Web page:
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Gore Takes Command

Al Gore accepted the nomination of the Democratic Party for president "in the name of all the working families who are the strength and soul of America," with an optimistic speech, casting himself as a populist advocate for the people.

In the most important speech of his 25-year career in public life, Gore's goals were to help voters understand the differences between his agenda and George W. Bush's, to increase his personal appeal and to climb out of the long shadow of Bill Clinton.

"I stand here tonight as my own man," Gore said, "and I want you to know me for who I truly am."

The 55-minute address, which went over like gangbusters inside the convention hall, was long on domestic promises and light on foreign policy.

"I believe people deserve to know specifically what a candidate proposes to do. I intend to tell you tonight," Gore said – and he did.

Gore promised to raise the minimum wage; reform campaign finance laws; defend abortion rights; pass a hate crimes law; fund enforcement of civil rights laws; double government funding for cancer research; and work for universal preschool and health care for American children, and a constitutional amendment guaranteeing victims' rights in the criminal justice system.

He said "the difference in this election" is the Republicans are "for the powerful, and we’re for the people. Judge for yourself. Look at the agenda. Look at the facts."

The Gore campaign has framed its message that way for several months, and is betting the election on the belief that when voters compare Gore to Bush, issue by issue, they'll choose Gore's policy agenda over Bush's folksy charm.

Taking aim at Bush's most significant domestic proposal, Gore said, "Let me say it plainly: I will not go along with a huge tax cut for the wealthy at the expense of everyone else and wreck our good economy in the process."

Perhaps the most effective section of Gore's speech was when he told the personal stories of invited guests from around the country, each of whom represents one of his policy goals – managed health-care reform, Medicare prescription drug benefits, reinvigorating public schools and targeted tax cuts.

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  • When Gore made the case for the Democratic version of the Patients' Bill of Rights, cameras cut to a young father of a seriously ill child wiping tears from his eyes.

    For days in Los Angeles, friends and family have taken the podium to tell delegates and cable TV viewers who the private Al Gore is. His adult daughter remembered a father who made breakfast for the kids everyday; a college buddy remembered shooting pool and goofing off at Harvard; and wife Tipper introduced Gore Thursday with a photo montage that showed a hunky young husband on family vacations with picture-perfect children. There was even a shot of the usually well-manicured Gore with a road trip beard.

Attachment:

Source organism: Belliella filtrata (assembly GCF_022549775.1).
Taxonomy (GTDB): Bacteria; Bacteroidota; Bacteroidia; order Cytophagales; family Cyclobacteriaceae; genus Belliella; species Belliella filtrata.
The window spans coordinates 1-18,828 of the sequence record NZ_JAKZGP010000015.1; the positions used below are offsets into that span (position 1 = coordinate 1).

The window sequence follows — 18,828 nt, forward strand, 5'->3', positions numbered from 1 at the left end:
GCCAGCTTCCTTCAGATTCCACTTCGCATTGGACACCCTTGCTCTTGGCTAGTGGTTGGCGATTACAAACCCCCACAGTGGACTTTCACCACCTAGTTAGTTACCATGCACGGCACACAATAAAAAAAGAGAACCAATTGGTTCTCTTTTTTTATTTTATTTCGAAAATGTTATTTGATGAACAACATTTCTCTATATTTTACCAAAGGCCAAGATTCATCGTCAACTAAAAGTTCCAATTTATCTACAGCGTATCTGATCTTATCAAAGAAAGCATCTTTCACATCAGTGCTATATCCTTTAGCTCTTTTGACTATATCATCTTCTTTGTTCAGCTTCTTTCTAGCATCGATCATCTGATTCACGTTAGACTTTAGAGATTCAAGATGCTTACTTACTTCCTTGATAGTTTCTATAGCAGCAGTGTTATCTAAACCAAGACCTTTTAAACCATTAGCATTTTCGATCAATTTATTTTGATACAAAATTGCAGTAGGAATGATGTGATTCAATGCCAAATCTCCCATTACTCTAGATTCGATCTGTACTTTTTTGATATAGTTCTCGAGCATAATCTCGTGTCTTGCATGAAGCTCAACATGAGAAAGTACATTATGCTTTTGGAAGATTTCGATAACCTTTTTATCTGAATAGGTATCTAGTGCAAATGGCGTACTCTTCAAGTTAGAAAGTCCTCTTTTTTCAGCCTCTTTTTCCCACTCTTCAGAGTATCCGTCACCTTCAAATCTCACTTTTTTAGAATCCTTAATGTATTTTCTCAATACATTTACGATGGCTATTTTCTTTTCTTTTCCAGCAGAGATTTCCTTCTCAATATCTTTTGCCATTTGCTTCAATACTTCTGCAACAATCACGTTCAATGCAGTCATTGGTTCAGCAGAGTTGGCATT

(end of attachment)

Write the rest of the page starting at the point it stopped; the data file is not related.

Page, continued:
Gore talked about the lessons of his parents' long marriage, his service in Vietnam and his first career as a journalist. The Gore biography has been previewed on the campaign trail for small audiences but Thursday was its national unveiling.

    There was a catch in Gore's voice when he acknowledged his aged mother in the crowd, a woman who graduated from law school in the days before the women's movement.

    Gore sounded a little nervous coming out of the gate, and raced through much of the speech, speaking over most of the crowd's bursts of applause and even their chants of "Go, Al, go!"

    He stuck closely to his prepared text – a text he says he wrote himself with minimal input from speechwriters or advisers.

    It was a workmanlike recitation that didn't really achieve liftoff until the end, when he addressed himself to young people and called America "the hope of humankind."

    "I don't think that Democratic professionals, as opposed to the rank and file, would take a lot of encouragement from this speech," says Rice University political scientist Earl Black, who was underwhelmed.

    Gore's speech, he says, is not "likely to be persuasive to a lot of people who are not already his supporters," and may even leave out upper middle-class suburbanites, a key swing group.

    "There are going to be a lot of people who say, 'I don’t seem to qualify as a working family in [Gore's] definition.'" Black says Gore prioritized shoring up his base – only 70 percent of Democrats supported him going into the convention – over reaching out to independent voters.

    In closing, Gore said, with some self-knowledge, "I know that sometimes people say I'm too serious," and if elected, "I knoI won’t always be the most exciting politician."

    But, with a light touch, he both compared himself to Bush – "the presidency is more than a popularity contest" – and distinguished himself from President Clinton -- "I will never let you down."

    Gore named Mr. Clinton only once, saying "millions of American will lead better lives for a long time to come because of the job done by President Bill Clinton."

    In a nonpartisan Battleground Poll of likely voters conducted Monday and Tuesday, a majority of voters who had seen or read about Bush recently were more likely to vote for him because of it. But Gore brought around only one-third of people who'd followed his campaign recently.

    The next several days may tell if Gore's finally punched through.